Long day’s journey…
The works of novelist Cormac McCarthy are proving to be something of a gold-mine for modern filmmakers. Back in 2000, actor-turned-director Billy Bob Thornton took on McCarthy’s Western All the Pretty Horses, and in 2007 the Coen Brothers found Oscar glory with their take on his thriller No Country For Old Men. Following in their footsteps is Australian director John Hillcoat, who breathes cinematic life into McCarthy’s unique Armageddon fable, The Road.
Annie, she ‘aint…
It’s a cinematic rule of thumb that having children play major roles in a horror movie makes the film about 50 per cent more scary than it would otherwise have been; would such works as The Bad Seed, The Exorcist or even The Omen have become such classics without their pint-sized protagonists? Young Spanish director Jaume Collet-Serra certainly understands this and uses it well and truly to his advantage in Orphan, a horror film that’s successful enough to forgive Collet-Serra’s his 2005 travesty House of Wax.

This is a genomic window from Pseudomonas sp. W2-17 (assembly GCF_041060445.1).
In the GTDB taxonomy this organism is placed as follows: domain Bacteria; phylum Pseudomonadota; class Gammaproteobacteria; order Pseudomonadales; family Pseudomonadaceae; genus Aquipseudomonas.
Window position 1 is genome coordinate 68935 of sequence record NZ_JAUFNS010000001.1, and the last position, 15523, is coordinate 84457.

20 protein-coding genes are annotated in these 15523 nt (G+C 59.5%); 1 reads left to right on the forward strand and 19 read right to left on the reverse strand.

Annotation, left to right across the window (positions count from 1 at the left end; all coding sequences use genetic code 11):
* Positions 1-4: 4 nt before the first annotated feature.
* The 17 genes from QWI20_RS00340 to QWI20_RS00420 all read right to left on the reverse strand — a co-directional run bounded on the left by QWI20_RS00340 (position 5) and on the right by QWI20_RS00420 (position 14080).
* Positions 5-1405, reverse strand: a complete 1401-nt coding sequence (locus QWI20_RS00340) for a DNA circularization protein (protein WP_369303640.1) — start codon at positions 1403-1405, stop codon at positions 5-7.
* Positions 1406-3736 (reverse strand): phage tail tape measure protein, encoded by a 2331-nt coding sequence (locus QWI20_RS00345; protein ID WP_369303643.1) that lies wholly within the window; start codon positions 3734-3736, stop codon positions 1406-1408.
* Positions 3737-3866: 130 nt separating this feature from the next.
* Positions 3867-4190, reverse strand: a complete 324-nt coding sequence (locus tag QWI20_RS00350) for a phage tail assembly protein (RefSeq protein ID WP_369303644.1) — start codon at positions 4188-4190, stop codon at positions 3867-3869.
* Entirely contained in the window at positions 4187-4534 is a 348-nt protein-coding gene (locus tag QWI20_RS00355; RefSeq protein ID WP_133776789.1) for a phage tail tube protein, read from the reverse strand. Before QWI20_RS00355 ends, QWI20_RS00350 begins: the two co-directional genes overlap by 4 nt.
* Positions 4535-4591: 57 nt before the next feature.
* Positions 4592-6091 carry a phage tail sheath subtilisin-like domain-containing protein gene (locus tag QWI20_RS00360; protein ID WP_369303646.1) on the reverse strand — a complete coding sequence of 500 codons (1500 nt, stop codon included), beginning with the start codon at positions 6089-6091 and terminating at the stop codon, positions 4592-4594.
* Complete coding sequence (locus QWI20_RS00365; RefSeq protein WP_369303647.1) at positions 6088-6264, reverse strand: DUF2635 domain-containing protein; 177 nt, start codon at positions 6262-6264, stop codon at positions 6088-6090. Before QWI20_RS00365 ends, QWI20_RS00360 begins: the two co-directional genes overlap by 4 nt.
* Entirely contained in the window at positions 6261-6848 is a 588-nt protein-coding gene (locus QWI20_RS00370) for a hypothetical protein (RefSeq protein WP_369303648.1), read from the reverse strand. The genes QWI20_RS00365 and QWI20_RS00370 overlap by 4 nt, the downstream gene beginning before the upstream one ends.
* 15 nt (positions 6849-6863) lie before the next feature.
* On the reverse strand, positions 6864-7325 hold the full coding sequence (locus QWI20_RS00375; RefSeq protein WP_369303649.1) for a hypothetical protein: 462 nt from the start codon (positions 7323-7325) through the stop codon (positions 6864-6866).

Anyone who’s seen one or both of the Transformers movies may think they know what to expect from this latest collaboration between toy giants Hasbro and movie studio Paramount Pictures. So, then, it may come as something as a surprise to say that GI Joe is far more enjoyable than either of Michael Bay’s head-splitters. True, it’s utter action fantasy aimed squarely at kids and anyone who remembers playing soldiers in their back garden – the boys playfighting at the front of the screening I attended were clearly having an absolute ball – but if you take it in the spirit it’s intended there’s fun to be had.